TURKIYE KLINIKLERI TIP BILIMLERI DERGISI, vol.31, no.2, pp.455-463, 2011 (SCI-Expanded)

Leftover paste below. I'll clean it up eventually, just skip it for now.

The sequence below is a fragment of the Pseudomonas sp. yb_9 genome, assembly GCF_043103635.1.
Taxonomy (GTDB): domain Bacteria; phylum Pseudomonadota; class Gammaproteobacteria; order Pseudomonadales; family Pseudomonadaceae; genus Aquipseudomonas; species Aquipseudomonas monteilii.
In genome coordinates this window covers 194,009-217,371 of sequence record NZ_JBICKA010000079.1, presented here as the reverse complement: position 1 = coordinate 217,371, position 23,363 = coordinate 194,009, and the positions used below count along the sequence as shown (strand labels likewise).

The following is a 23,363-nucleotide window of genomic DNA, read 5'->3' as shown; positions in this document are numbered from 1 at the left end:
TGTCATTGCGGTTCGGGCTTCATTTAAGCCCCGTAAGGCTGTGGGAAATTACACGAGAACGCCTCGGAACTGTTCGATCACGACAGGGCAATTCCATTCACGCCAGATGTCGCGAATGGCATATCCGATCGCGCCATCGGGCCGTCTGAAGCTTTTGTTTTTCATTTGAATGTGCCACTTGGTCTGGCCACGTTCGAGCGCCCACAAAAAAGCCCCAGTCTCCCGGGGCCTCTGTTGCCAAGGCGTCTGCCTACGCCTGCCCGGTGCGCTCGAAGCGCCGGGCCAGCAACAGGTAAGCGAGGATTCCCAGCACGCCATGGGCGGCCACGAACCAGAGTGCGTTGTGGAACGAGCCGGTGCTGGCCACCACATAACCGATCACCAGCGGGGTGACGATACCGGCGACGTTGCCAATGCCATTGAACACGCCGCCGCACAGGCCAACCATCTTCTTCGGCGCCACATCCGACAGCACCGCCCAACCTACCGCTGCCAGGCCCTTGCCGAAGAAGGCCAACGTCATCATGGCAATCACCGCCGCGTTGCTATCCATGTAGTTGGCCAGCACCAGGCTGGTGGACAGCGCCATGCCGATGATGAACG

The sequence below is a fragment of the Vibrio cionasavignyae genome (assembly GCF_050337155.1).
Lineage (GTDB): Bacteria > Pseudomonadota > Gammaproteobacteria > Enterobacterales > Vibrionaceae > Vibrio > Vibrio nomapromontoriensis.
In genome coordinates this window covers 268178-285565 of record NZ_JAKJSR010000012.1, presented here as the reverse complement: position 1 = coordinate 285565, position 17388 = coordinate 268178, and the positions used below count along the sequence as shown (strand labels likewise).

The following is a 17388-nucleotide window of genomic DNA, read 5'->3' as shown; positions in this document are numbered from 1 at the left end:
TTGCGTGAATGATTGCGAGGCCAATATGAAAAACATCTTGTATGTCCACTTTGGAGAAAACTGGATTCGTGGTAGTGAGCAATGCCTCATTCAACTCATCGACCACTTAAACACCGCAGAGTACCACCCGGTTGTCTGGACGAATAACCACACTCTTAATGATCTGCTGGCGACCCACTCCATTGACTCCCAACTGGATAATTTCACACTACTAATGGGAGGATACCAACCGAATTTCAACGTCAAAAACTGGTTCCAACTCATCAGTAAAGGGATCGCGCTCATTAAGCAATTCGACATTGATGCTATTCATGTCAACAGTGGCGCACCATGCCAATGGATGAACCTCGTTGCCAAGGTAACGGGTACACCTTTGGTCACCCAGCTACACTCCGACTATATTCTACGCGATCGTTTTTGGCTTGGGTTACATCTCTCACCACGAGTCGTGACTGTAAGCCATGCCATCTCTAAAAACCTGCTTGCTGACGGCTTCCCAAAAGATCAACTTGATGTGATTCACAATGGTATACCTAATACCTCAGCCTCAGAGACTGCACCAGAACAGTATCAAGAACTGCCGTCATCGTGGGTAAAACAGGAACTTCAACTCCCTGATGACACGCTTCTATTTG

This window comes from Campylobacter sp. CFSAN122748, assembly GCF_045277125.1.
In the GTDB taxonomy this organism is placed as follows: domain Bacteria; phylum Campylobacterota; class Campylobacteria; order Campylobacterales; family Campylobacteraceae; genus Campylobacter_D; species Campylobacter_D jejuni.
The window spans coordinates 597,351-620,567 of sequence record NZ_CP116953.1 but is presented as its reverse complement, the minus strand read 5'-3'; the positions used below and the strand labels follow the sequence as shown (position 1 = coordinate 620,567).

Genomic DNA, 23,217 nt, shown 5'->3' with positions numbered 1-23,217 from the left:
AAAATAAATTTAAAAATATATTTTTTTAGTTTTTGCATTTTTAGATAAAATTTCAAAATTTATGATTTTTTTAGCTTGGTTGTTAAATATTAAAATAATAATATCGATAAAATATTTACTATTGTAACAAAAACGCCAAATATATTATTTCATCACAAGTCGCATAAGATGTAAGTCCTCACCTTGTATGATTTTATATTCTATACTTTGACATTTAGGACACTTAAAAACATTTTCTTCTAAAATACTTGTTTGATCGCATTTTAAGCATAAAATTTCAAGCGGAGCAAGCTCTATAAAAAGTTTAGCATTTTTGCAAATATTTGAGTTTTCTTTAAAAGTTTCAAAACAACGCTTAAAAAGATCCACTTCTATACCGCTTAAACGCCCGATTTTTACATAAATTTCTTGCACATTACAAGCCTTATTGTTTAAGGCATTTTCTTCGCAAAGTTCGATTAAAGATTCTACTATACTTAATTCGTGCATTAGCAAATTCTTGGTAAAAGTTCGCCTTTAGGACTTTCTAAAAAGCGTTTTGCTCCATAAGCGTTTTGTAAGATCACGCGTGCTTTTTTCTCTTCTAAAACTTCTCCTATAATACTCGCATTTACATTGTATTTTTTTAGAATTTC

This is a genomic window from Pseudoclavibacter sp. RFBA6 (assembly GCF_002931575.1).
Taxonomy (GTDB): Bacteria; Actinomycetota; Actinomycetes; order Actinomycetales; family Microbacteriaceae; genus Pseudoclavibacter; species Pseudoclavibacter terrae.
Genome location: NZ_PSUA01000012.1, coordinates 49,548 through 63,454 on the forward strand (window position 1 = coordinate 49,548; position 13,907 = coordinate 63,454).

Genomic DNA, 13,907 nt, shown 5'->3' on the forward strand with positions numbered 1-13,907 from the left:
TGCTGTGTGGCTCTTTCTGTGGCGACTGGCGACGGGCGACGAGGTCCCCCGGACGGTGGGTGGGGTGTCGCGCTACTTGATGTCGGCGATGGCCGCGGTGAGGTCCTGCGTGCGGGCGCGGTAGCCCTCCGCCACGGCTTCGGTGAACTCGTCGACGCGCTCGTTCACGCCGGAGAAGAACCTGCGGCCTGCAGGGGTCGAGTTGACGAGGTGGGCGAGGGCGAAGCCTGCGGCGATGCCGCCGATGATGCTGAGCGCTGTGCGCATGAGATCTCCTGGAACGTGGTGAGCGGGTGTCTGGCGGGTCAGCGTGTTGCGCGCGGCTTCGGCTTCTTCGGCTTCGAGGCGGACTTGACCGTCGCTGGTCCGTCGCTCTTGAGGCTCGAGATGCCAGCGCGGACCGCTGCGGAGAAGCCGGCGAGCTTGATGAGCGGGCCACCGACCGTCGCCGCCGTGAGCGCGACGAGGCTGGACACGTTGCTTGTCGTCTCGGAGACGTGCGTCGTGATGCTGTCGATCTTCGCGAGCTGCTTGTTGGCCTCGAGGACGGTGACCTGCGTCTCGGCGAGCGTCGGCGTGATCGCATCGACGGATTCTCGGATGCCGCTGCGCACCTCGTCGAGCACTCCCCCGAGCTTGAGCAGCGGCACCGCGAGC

Objective: We aimed both to identify the probable ethical problems related to informed consent in orthopedics clinics and to gather information about the procedures during the acquision of informed consent and clarity of surgical consent forms. Material and Methods: Current study was performed between February 2006 and February 2007 at the Orthopedic clinic at the Kocaeli University Hospital. The study form was prepared by researchers and it was filled out by patients who were not in the emergency room and voluntarily accepted to participate or by their legal proxies by face-to-face interview method. Results: A total of 131 patients participated in the study, and 56.5% of them were males. Average age was 46.0 +/- 17.4 years with range of 18-85. Half of patients had sufficient information for giving informed consent. 20.6 percent of patients reported that they did not have information about the disease and operation. Frequently the patients were informed by doctor after admission in the doctors' office. An approved informed consent form was found in 46.5% of patients' files but only 24.5% of them signed the form themselves. The rest were signed respectively with uncle, aunt, children or a friend. Conclusion: Our findings suggest that the informed consent procedure in our orthopedic clinic was not conducted according to national, international ethical codes, rules and regulations. Therefore it has been deduced that both updating current informed consent forms for being ethically and legally valid, and including surgical ethics to residency training will contribute to solve possible ethics problems.